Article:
In his introduction for the Best Screenplay award at Sunday’s Oscars, Robert DeNiro described writers as “crippled by procrastination and consumed by feelings of panic, self-loathing, and soul-crushing inadequacy.” True enough — and how better to wade through that morass of debilitating doubt and paralyzing solipsism than with a strong cup of coffee and a hefty pastry? Brooklyn may be known as the most writerly borough, but Queens has up-and-coming literary cool — along with coffee shops where you can torment yourself over a laptop for hours.
On that literary growth: The Queens writing scene has its own literary journal Newtown Literary, which launched in 2012, and a couple of new independent bookstores. The Astoria Bookshop, which supports local writers by hosting readings and prominently featuring their books, and Enigma Bookstore, which specializes in sci-fi, both opened last year. But if you want to see your sonnet cycle or metafictional epic on the shelves, you need to put in the time first.
Sweetleaf, 10-93 Jackson Avenue, Long Island City, 917-832-6726
In Long Island City, get lattes with elaborate foam designs at this spot, which takes its coffee very seriously. Baristas here measure out Stumptown beans with something called a refractometer, yielding a carefully calibrated brew to go with baked goods, which include vegan and gluten-free options.
Communitea, 47-2 Vernon Boulevard, Long Island City, 718-729-7708
If rocket fuel isn’t your thing, try this LIC tea shop, which has 50 loose-leaf teas in addition to coffee, as well as free wi-fi and a menu of sandwiches, panini, soups, and salads. It’s a bit more spacious than Sweetleaf, but also, due to its brunchy vibe, less focused on the life of the mind.
Astor Bake Shop, 12-23 Astoria Boulevard, Astoria, 718-606-8439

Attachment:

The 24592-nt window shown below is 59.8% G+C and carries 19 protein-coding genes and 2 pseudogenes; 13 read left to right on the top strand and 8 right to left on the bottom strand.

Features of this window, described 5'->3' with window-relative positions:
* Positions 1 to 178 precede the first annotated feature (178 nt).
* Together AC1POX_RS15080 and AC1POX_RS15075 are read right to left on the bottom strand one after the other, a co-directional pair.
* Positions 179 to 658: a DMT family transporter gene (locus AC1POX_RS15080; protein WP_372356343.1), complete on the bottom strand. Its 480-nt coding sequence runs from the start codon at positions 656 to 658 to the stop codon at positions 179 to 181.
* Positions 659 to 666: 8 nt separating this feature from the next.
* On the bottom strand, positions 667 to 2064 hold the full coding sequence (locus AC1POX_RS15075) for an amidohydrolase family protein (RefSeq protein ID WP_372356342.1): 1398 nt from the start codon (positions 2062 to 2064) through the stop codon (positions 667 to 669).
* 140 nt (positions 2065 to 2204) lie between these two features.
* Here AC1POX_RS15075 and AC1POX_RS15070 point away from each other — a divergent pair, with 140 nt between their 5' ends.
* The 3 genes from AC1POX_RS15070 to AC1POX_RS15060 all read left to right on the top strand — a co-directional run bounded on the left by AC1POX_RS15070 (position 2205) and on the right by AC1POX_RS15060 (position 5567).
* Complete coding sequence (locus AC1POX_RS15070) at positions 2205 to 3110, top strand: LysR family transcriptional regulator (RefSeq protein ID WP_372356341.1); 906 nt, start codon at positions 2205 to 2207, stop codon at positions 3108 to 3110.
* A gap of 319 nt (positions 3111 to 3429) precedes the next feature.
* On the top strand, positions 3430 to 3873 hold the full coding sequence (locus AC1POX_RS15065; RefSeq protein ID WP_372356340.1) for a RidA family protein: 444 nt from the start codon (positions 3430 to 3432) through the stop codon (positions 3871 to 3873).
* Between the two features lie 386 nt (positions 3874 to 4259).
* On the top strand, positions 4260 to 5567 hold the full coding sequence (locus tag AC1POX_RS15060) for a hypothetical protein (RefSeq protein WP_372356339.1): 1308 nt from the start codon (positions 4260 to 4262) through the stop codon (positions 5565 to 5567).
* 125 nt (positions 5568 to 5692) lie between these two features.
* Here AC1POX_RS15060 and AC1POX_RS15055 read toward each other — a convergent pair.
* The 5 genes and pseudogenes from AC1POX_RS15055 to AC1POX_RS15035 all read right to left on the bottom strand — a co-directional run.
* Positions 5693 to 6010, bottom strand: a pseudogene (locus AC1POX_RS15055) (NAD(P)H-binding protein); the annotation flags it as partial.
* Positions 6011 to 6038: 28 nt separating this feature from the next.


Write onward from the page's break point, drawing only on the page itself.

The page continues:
The walk from the N train to this place may provide inspiration for your writing session, as it takes you through Old Astoria, a micro-neighborhood of grand, aging homes alongside the park. The café offers a range of coffees and teas and a solid sandwich menu; the burger, topped with “Astor sauce” and coleslaw on a challah roll, is particularly good. The airy, spacious setting and quiet corner make it an ideal place to linger.
Espresso 77, 35-57 77th Street, Jackson Heights, 718-424-1077
Moving eastward, this shop in Jackson Heights is dedicated to supporting Queens creatives, and it hosts gallery shows and performances. The menu deals in Gimme Coffee and Harney and Sons tea as well as goodies from nearby Cannelle Patisserie. In a corner of Queens sorely lacking for non-Starbucks options, this is an essential spot — especially when you let an afternoon of writing give way to an evening of sipping sangria and listening to live jazz.
Odradeks, 82-60 Austin Street, Kew Gardens, 718-374-3131
This Kew Gardens spot near the LIRR station is popular with commuters, but it’s also a welcoming shop to settle into, with its own book collection and local art on the walls.
Norma’s, 59-02 Catalpa Avenue, 347-294-0185
This Ridgewood haven entices the Bushwick artist overflow with its locally roasted beans, homemade coffee syrups, and sandwiches. And the homey, attitude-free ambiance may allow you to relax enough to bang out a few paragraphs.